I recently applied for a Canada transit visa and was denied. The reason for the refusal was 'Purpose of visit.'

Now I want to apply for a visitor visa. How long is the normal time to wait before making another application?

  • 2
    Waiting is not the correct strategy. It doesn't matter how long you wait. – Michael Hampton Mar 13 '17 at 21:31
  • 2
    @DJClayworth I don't need a copy of the Canadian refusal notice; they're all standard form letters with items for the officer to tick off. It's sufficient to know which items were ticked. The problem is that, unlike Schengen visa refusals, none of the items tell much of anything about why the visa was refused. So it's not of much use even if you had a copy. – Michael Hampton Mar 13 '17 at 21:33

Everything I've read from Citizenship and Immigration Canada on visa denials emphasizes that you should only apply if your situation has materially changed (e.g. see a short note on this here) - waiting does not matter. However, in your situation, it's a bit more complicated:

  • You applied for a transit visa for trip "A"
  • Immigration officer did not believe you that it was just transit (i.e. thought you were lying about the purpose of the visit), and denied the visa. Immigration officer could be wrong of course.
  • Now you're applying for a visitor visa for the exact same trip "A". If you do that, you're essentially admitting that you lied on the 1st application - and this looks very bad, and could seriously hurt your chances of ever getting into Canada.
  • However, if you're now applying for a completely unrelated trip "B", the application should in theory be evaluated on its own merits

The trick is, of course, proving that the two trips "A" and "B" are completely unrelated (that you didn't lie about the original application, and that instead you have some new need to visit Canada, completely unrelated to the previous need to transit through Canada). If the visitor visa application is soon after the transit one, it does look very suspicious... Here's what I would do (but please take with a grain of salt, I am not a lawyer by any means):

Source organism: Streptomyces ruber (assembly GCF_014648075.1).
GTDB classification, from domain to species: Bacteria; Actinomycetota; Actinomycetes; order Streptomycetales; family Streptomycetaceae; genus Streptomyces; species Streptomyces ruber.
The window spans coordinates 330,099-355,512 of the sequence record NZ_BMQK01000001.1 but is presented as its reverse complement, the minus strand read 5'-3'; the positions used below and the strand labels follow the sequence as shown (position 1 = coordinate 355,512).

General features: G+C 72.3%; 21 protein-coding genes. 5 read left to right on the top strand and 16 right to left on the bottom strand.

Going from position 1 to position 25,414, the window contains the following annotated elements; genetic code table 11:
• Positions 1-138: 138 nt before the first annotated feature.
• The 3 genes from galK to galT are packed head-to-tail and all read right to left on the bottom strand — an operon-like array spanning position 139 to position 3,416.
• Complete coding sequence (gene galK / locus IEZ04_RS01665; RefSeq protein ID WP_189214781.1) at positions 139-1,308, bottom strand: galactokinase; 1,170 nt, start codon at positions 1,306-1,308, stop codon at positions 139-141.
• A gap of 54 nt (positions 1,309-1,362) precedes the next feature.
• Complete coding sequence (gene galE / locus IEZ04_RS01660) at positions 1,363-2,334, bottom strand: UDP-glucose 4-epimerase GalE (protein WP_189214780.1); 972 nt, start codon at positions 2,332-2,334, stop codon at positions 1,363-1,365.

• If it's really clear that the two trips are completely unrelated, and you have really clear documentation for both trips, and you have a very clear explanation for why the desire to visit Canada arose all of a sudden (why you only wanted to transit before but want to visit now), then go ahead and apply right now, showing all these clear explanations in your application. (E.g.: 1st application was transit via Vancouver with a ticket that clearly showed the transit route, and since the denial you've been invited to a conference in Toronto with clear evidence of that fact)

  • If the facts are not as clear, spend the money on a lawyer before you submit any other application. Lawyer may suggest appealing the 1st denial in some way, or directly addressing the open questions remaining from your 1st application in your 2nd application, or something else entirely... (And especially if you did in fact lie on your 1st application - definitely talk to a lawyer before even thinking about reapplying).

  • also...if you couldn't qualify for a transit visa then unless things have changed a lot I wouldn't rate your chances of a visitor visa. They're generally a lot harder to get. – the other one Mar 14 '17 at 12:21
  • i think i will have to wait for a while before applying for any canadian visa. thanks for all the responses guys, i found them really helpful... – Stanley Mar 14 '17 at 19:45

Your Answer

By clicking “Post Your Answer”, you agree to our terms of service, privacy policy and cookie policy

Not the answer you're looking for? Browse other questions tagged or ask your own question.